Photo by Max Cook special to We Love DC
Normally, we wouldn’t run this as a feature, but my god man, look at these photos, I couldn’t dare squish them to 240px.
What a night. The Nationals rallied late, but the damage was long past done, and the team fell back to .500, losing 10-7 in a game that wasn’t as close as the score. Luis Atilano went 4 1/3 and gave up 7 runs (6 earned), but his pitching wasn’t the only trouble. After previous games, manager Jim Riggleman has said that the Nationals are making their mark as a team with defense and a team with pitching. Tonight, the Nats had neither. Even star Golden Glove third baseman Ryan Zimmerman came up empty in the sixth, tripping over his own feet to prolong the already painful inning.
Tonight should’ve been a chance for the Nats to pull ahead, shore up their record, and head into the weekend Battle of the Beltways with the Orioles, but instead, they’re back to .500. The Mets had a rough start to the night, as starting pitcher John Maine was pulled out of the game after just one batter. Maine’s usual 90mph fastball was topping out around 82mph, and his form was definitely off. The Mets pulled him as a precaution, bringing in Raul Valdes to fill in.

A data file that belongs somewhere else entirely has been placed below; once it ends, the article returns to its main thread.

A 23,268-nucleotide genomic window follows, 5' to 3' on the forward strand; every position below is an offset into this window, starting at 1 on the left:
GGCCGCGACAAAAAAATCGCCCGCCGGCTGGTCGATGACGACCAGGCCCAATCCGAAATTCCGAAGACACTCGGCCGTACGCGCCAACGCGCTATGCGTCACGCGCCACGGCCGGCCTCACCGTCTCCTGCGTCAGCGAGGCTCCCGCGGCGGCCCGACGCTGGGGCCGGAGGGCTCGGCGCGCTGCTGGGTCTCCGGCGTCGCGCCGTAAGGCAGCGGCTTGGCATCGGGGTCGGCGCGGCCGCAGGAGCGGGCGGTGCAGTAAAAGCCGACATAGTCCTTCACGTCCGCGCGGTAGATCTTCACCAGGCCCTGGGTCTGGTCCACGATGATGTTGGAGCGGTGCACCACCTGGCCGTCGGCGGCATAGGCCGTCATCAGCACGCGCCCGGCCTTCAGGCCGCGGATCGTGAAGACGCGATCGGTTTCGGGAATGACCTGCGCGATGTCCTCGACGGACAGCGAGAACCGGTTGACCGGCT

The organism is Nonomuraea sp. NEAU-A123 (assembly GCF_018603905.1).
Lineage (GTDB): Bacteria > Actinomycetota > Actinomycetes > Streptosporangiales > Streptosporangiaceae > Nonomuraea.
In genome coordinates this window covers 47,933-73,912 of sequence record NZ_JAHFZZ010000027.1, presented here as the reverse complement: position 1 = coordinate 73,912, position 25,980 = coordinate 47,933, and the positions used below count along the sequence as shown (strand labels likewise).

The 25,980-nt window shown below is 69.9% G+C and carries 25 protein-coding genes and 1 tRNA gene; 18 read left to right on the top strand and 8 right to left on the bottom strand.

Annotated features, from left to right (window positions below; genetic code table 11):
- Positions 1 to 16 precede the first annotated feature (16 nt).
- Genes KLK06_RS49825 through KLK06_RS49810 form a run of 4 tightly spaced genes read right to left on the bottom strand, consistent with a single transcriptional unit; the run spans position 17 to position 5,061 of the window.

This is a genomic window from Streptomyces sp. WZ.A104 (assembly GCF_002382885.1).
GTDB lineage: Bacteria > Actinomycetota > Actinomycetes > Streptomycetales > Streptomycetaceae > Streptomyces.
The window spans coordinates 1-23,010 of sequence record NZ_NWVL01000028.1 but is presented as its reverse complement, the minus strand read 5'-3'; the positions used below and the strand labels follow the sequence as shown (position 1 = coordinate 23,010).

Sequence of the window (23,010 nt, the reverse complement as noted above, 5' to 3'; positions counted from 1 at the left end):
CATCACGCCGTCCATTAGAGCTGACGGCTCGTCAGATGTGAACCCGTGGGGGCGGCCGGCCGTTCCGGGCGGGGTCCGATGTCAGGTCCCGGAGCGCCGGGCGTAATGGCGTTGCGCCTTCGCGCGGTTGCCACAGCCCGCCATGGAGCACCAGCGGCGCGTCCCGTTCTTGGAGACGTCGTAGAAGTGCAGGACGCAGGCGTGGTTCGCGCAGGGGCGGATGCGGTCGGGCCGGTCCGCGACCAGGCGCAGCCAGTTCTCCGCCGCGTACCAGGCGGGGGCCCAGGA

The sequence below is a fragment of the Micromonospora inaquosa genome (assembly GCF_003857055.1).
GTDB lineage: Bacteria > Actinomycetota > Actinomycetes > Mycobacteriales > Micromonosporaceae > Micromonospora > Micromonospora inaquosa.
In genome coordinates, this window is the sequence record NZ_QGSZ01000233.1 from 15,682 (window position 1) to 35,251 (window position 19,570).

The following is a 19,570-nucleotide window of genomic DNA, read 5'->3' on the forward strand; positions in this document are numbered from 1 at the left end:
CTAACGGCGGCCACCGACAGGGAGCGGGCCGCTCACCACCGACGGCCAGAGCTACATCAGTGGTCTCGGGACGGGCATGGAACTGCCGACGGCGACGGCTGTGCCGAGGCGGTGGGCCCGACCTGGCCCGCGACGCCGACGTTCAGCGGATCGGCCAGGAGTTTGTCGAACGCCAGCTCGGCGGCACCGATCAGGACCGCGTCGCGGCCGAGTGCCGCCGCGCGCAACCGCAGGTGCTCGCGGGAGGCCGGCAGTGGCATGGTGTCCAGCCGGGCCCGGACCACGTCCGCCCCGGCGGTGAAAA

Photo by Max Cook
The Nationals pushed hard to rally, scoring three in the eighth before going down, and one in the ninth, and threatened offensively several times, but the Mets bullpen was able to stave off the threat adequately. The Nats have returned to .500 at 21-21, but go into a weekend series against the 13-29 Orioles for what should be, if the Nats can right themselves, a three game sweep. The Orioles offense has proved themselves unable to overcome their starting pitching failures, and I suspect that will not change as quickly as the Nats’ ability to focus and field the ball cleanly.
Atilano’s start last night will likely be his next to last, as of last night, he is the likely casualty in the order when Strasburg comes up around June 4th. Why June 4th? It’s the start of a homestand, meaning Strasburg would get two starts that homestand, and six of his first eight starting slots would be in the house of the Nationals. Strasburg’s minor league record is now officially too good to ignore, after his Wednesday night start where he struck out 9 in 6 1/3 IP, bringing him to some 40 strikeouts in six minor starts.
Notes: Our best wishes for a quick recover to Nationals owner Mark Lerner, who was participating in outfield fly ball drills in uniform before tonight’s game and caught one with his face. He left to get stitches. Adam Dunn’s first double was very nearly a single and a throwout. It looked, from my vantage point on the 1st base line, like he was out. Color yourself lucky, Mr. Dunn.